Legislation that would make more people eligible to have their names removed from Arizona’s sex offender registry may end up being an inadvertent casualty of the recent revelations of decades-old sex crime allegations that led David Stringer to resign from the Arizona House of Representatives.
House Speaker Rusty Bowers, R-Mesa, sponsored House Bill 2613, which he crafted with assistance from the Maricopa County Attorney’s Office. The bill would expand the list of crimes for which sex offenders could petition to be removed from the registry, while imposing new restrictions on people who seek removal.
With a narrow scope and support from tough-on-crime Maricopa County Attorney Bill Montgomery, HB2613 was working its way through the legislative process at a steady clip, despite an at times hostile response from criminal justice reform advocates who believe it does little to nothing to help people rid themselves of the lifetime obligation to register as sex offenders.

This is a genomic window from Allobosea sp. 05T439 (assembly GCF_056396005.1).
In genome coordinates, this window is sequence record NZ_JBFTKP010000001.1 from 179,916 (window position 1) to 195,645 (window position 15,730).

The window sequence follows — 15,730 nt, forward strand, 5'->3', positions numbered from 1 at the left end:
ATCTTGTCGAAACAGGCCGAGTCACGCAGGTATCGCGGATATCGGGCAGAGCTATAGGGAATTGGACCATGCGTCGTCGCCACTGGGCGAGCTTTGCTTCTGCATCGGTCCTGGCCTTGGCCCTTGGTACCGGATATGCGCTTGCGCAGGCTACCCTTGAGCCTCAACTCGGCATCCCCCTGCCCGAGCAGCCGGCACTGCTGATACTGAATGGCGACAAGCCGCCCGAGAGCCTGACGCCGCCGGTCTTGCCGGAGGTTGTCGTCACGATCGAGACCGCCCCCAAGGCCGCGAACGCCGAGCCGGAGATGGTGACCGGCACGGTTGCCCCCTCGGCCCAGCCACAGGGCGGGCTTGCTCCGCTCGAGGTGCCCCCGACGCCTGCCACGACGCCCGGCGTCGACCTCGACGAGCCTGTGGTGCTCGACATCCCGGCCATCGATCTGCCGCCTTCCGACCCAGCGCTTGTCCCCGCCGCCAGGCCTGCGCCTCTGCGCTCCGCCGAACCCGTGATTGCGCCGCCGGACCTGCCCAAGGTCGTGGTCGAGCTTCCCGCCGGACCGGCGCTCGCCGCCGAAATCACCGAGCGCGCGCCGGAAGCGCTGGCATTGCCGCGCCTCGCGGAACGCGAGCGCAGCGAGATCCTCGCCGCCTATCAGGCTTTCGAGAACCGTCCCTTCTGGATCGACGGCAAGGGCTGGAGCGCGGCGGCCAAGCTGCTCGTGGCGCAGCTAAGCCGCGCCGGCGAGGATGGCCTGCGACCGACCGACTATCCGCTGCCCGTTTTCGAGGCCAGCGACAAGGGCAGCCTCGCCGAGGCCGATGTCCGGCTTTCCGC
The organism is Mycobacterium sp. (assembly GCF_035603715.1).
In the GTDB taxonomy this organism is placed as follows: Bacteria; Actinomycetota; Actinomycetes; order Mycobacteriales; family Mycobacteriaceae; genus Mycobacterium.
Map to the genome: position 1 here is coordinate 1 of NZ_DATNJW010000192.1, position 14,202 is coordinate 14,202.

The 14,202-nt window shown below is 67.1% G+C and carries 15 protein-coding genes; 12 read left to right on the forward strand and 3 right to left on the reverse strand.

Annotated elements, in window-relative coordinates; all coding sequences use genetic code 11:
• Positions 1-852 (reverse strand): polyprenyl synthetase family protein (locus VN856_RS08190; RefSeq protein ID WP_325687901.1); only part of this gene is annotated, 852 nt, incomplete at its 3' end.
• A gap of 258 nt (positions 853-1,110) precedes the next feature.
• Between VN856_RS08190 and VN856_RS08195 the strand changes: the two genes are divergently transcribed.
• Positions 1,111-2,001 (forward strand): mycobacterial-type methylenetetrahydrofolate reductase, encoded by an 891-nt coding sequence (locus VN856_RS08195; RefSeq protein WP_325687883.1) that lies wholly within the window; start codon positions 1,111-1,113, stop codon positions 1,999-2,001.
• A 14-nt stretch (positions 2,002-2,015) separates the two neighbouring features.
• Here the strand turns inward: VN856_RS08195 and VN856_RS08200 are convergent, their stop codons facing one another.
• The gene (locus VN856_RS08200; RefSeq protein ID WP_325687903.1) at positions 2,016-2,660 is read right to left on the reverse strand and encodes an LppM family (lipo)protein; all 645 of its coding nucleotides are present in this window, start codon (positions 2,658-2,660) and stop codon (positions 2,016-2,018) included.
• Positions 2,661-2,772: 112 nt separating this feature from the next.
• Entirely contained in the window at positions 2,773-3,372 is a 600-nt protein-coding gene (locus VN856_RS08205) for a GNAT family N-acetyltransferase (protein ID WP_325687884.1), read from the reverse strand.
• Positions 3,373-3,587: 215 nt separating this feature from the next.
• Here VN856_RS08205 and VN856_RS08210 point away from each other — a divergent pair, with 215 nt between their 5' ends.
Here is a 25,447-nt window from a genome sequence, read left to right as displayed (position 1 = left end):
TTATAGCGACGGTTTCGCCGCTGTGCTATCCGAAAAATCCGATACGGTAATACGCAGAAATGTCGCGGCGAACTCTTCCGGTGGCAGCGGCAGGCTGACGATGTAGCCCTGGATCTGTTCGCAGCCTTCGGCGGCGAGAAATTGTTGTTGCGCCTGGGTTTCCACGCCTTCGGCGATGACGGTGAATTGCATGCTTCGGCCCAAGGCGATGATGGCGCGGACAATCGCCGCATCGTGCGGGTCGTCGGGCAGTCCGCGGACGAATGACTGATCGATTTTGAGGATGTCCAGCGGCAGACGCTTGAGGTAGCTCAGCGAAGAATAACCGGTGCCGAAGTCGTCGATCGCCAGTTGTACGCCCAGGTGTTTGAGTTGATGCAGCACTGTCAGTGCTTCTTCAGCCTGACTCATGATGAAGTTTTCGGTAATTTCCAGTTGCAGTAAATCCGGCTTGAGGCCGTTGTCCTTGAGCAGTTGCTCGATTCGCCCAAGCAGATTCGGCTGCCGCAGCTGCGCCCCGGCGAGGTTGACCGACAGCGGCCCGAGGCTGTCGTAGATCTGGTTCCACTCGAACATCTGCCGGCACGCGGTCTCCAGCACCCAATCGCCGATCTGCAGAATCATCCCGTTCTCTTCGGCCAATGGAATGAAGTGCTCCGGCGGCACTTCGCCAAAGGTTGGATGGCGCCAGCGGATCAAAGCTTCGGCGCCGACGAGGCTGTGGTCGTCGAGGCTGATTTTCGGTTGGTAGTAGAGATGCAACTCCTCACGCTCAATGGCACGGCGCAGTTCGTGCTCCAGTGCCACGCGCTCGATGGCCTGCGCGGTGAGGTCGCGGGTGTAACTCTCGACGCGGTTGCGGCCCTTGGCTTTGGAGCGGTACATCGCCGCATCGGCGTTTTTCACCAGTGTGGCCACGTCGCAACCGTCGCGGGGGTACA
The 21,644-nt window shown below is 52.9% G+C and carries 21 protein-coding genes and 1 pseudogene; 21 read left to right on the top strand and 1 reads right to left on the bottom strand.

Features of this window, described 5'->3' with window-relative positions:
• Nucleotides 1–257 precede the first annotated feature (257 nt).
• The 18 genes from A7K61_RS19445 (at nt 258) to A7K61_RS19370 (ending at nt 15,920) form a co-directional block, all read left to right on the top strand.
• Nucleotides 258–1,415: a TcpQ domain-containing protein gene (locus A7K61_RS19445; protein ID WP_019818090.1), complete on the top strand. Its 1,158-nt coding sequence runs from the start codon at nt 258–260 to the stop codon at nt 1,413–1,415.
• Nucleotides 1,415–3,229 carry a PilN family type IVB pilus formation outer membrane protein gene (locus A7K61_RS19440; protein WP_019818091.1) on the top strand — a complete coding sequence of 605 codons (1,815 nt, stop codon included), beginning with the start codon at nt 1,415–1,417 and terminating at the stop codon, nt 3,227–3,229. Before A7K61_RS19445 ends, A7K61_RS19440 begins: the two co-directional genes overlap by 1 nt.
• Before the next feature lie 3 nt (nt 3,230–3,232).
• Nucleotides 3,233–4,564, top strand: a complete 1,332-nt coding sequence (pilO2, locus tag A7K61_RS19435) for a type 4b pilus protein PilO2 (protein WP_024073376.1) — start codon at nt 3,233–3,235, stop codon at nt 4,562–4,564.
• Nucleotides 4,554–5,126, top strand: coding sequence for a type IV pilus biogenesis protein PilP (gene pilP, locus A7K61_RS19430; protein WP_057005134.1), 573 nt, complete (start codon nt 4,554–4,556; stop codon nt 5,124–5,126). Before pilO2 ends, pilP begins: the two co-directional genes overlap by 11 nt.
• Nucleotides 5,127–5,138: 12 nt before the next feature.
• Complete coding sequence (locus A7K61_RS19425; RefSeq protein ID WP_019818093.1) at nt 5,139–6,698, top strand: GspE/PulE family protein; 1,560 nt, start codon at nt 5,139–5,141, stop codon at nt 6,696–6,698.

But the Stringer situation led Senate President Karen Fann to put the brakes on the bill. Fann, R-Prescott, ordered the bill removed from the April 1 agenda of the Senate Rules Committee, which she chairs. The bill was nowhere to be found on April 8 agenda, either.
Fann said it didn’t sit well with her to advance the bill so soon after details emerged about sex crimes charges that Stringer faced in 1983 in Maryland.
“I do know that there’s good reasons behind this bill. Unfortunately, it’s just being muddied with what happened over the last few weeks,” Fann told the Mirror.